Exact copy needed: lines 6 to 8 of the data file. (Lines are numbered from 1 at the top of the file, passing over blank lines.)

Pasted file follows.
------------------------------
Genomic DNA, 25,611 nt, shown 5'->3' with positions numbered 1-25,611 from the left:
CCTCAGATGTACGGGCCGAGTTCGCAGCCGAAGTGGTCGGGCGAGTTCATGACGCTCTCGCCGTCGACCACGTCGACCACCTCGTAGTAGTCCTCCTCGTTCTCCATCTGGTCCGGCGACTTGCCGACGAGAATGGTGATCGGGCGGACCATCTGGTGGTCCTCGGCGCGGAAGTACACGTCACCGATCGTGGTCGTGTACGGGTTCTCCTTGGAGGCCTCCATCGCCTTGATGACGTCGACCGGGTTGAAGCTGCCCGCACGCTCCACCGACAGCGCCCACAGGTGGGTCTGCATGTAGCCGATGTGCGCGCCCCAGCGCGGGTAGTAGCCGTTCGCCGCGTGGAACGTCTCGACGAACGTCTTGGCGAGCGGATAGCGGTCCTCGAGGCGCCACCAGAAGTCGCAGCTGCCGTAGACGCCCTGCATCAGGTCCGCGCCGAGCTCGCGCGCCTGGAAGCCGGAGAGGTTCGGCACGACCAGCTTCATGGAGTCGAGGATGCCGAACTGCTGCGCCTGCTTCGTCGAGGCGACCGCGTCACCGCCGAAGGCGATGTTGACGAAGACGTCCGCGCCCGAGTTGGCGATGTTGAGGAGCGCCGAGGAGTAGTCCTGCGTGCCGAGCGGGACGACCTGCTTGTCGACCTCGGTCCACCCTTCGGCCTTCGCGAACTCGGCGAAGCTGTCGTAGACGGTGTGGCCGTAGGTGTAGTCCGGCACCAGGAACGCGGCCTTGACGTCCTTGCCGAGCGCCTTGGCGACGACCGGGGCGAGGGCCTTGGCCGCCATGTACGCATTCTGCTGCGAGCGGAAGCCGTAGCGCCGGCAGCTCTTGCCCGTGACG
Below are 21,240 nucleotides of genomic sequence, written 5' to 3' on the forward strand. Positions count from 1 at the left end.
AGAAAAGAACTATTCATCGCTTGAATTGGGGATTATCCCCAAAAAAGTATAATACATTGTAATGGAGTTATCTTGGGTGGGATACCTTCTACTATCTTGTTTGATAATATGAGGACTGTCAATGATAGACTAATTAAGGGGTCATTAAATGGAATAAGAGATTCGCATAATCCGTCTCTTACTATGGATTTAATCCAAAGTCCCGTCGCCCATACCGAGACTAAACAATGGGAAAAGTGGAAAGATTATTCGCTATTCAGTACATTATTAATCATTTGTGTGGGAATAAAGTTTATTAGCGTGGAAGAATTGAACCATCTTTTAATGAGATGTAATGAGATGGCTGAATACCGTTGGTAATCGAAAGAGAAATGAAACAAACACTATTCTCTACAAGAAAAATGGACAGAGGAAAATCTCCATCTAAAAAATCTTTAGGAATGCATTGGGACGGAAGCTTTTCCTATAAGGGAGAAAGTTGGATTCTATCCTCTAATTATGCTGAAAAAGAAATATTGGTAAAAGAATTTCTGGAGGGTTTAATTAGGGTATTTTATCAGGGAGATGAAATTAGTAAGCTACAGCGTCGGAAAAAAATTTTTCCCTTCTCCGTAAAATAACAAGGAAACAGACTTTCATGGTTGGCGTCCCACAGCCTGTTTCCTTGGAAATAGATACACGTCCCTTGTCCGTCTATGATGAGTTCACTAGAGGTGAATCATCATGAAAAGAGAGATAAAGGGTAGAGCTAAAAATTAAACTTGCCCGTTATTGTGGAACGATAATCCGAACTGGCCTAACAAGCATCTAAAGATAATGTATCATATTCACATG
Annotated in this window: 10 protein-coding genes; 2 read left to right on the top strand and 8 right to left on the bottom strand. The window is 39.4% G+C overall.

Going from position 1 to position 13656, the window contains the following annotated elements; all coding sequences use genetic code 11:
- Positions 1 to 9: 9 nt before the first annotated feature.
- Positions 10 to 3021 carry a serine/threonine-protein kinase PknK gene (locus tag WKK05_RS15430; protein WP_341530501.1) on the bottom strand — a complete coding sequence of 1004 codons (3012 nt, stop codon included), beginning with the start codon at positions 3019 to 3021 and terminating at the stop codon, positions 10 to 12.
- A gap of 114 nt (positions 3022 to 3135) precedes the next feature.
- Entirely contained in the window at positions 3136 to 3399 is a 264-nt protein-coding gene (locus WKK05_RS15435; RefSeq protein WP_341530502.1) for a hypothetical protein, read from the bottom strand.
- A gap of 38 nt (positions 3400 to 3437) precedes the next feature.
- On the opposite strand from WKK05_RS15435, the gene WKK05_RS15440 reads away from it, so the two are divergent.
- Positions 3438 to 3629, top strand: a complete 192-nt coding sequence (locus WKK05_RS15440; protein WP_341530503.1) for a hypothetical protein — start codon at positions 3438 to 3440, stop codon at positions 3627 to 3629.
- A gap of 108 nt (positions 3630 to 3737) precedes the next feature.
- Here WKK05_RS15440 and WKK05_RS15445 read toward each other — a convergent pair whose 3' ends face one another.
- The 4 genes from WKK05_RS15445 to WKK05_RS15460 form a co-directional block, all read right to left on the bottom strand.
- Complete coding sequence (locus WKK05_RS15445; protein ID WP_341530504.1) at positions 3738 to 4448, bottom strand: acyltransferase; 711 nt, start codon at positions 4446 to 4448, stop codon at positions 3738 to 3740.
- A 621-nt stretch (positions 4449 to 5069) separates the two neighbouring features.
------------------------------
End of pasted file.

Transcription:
Going from position 1 to position 13656, the window contains the following annotated elements; all coding sequences use genetic code 11:
- Positions 1 to 9: 9 nt before the first annotated feature.
- Positions 10 to 3021 carry a serine/threonine-protein kinase PknK gene (locus tag WKK05_RS15430; protein WP_341530501.1) on the bottom strand — a complete coding sequence of 1004 codons (3012 nt, stop codon included), beginning with the start codon at positions 3019 to 3021 and terminating at the stop codon, positions 10 to 12.